Francois Mitterrand's belt-tightening is finding a literal translation in the spring collections in Paris this week. Aside from the wide corselet pulling in full and easy silhouettes, many of the clothes look like they belong in Rolls Royces, not on the proposed one-class subway. Other costumes, obviously done with a wink to the French Revolution, may have missed the only appropriate outing this year -- the celebration at Yorktown.
After paring away excesses done in the name of showmanship, worldwide buyers seem pleased to find many vividly colored styles to brighten their selections for spring.
While most of the fashion shows are being held in three tents in an enchanting children's park in the Bois de Boulogne, at least two each day require a cross-town trek en masse, to the Salle Wagram, for example. An old tango palace turned into an ordinary disco, the Salle Wagram is the favorite of some of the younger talents, who prefer to present their new collections in a less expensive setting.
The Jean-Paul Gaulteir show at the Salle Wagram was delayed an hour by models gridlocked in traffic. For entertainment, a group of modern punk Santas -- women in black leather jackets and knickers -- dragged garbage bags filled with colored panty hose onto the runway and tossed them to the screaming crowd.
Young Turks like Gaulteir and France Andrevie made their own political statement with a bow to the workers. At Andrevie, for example, wheat farmers, jockeys and monks are among the main inspirations for her designs. To applaud the modest ways of farmers, Andrevie showed necklaces and earrings made from post-office string. Gaulteir, who is the pet of the New Wave kids, borrowed workers' black denim and painters' pants (which he showed in taffeta, sometimes with nothing underneath) and washable tattoos. He poked fun with bustiers or boned strapless tops decorated with military braiding and gold tassels, worn with pastel tulle tutus.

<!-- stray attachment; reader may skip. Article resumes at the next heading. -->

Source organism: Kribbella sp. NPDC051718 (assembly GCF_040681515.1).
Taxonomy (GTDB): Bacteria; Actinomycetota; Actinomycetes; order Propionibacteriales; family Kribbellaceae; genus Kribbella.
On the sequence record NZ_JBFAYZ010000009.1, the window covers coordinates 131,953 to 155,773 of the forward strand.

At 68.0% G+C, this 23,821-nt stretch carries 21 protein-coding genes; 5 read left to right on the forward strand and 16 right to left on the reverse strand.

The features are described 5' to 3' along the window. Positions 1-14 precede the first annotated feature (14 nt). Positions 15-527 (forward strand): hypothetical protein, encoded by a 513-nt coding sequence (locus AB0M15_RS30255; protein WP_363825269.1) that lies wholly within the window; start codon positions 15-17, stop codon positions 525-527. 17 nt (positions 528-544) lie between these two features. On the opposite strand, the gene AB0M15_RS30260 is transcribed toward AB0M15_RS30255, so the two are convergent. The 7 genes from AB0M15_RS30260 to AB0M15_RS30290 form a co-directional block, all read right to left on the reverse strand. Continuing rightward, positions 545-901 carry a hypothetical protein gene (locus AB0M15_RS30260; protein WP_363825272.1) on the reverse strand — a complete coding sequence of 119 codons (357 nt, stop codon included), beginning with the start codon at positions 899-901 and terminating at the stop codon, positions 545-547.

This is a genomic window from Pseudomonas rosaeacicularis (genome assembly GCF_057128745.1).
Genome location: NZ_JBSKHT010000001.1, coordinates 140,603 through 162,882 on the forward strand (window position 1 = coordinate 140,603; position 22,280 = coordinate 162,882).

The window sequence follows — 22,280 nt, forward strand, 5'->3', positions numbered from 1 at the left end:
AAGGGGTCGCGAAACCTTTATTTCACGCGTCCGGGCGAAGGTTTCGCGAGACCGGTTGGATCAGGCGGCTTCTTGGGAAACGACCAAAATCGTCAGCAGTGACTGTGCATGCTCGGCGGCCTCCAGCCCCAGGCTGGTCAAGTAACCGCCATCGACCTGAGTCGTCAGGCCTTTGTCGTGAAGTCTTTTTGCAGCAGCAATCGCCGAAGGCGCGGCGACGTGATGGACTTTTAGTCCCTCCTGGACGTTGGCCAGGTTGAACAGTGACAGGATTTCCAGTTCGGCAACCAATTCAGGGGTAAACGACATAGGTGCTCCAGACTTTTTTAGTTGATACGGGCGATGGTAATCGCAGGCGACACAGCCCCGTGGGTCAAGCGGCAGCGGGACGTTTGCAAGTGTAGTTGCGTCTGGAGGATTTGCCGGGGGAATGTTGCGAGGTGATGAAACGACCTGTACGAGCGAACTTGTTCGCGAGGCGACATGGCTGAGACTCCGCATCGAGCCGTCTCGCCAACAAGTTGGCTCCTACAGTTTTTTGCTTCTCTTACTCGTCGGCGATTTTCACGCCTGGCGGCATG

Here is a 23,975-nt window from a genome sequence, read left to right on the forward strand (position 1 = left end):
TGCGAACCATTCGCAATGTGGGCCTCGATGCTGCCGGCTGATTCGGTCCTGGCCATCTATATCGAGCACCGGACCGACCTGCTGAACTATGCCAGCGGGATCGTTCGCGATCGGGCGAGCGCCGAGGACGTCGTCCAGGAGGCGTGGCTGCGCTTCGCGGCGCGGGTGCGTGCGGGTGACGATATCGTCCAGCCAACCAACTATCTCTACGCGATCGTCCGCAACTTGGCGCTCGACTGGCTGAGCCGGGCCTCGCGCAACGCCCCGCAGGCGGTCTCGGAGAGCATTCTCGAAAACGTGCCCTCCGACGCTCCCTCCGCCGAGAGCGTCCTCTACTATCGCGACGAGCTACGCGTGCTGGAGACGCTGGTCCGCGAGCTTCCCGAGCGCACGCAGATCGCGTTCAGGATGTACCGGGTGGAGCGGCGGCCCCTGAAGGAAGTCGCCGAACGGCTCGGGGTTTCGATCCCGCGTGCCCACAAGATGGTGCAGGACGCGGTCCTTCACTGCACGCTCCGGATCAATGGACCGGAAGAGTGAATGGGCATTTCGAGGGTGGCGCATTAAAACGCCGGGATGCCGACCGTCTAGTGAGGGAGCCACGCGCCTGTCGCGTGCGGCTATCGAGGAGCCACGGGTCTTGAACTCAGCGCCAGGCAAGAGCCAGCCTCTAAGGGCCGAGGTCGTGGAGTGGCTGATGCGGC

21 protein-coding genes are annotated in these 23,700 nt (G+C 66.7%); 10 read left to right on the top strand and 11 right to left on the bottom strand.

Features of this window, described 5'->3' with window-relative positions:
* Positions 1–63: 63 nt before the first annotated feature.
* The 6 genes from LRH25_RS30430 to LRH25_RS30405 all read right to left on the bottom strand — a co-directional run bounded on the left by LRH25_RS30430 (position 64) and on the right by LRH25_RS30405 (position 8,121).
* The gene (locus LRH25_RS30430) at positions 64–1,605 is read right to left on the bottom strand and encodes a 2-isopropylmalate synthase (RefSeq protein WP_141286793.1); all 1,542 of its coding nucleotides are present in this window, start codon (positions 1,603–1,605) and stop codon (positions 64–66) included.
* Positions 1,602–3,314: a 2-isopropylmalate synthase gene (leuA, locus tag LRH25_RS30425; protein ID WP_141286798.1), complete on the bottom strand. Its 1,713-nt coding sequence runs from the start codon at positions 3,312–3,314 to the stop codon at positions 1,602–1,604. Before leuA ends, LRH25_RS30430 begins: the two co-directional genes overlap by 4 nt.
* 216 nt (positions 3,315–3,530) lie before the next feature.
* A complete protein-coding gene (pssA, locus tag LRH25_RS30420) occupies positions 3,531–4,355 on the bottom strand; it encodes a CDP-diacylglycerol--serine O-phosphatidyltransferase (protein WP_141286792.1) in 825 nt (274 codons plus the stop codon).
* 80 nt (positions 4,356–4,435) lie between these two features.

Across town, luxury was nonstop at the more "establishment" designers. "We resisted the German invaders and we will resist the Socialists. We will go on making elegant luxury clothes," commented Pierre Balmain, elder statesman of French fashion, on the night of the Mitterrand victory. For summer, designers are showing exquisitely printed $300 silk scarves of Emanuel Ungaro, which are a sort of a summer fur. Ungaro's painted silk dresses and beaded jackets, Karl Lagerfeld's silver beaded dresses, and lace-trimmed silks for Chloe are about as luxurious as you can get in warm weather.
This winter everything that was expensive sold like mad. "The French bought the daytime things and the Arabs all the evening dresses," said Lagerfeld. He and other designers showed a group of black widows' dresses. But they are all partial to very bright colors for spring. "When days are sad we need bright colors," said Lagerfeld.
Lagerfeld also has added a nod to the French Revolution by using a heavy dose of stripes. "There were stripes in the last year before the whole thing crumbled," said Lagerfeld, who pegs his revolutionary clothes "late Trianon" or "early Princess de Lamballe," referring to the buddy of Marie Antoinette. He insists his use of silver instead of gold is not politically motivated but simply because "silver is cooler for summer, like ice."
One designer who handsomely straddles all the major themes of the season is Claude Montana, a master showman whose talent seems more fitting to grand opera than department stores. This year his huge shapes are borrowed from storybook crusaders, bullfighters, milkmaids and Marie Antoinette. His football "team" on the runway in dayglow helmets and mouth guards and colorful silk patchwork shirts with the letters C and M and the number 8 1/2 were worn with spikes -- high-heel pumps, that is.
Thierry Mugler, who refuses to take these fashion shows seriously, had his models toddle down the runway in skimpy barmaid costumes -- as butterflies, flowers and even kewpie dolls. In one group the models were wearing very bare organdy-ruffled tops and panties with the skirts wired to stay up over their heads like girlie posters, enough to bring on a world congress of ERA. Mugler doesn't think these dresses are for everyone, at least not any more than his space suits are for everyone. In fact, in his showroom, he sells quite classic styles. "But to be chic today," he says, "you need to be snappy, to have energy and express it with a sense of humor."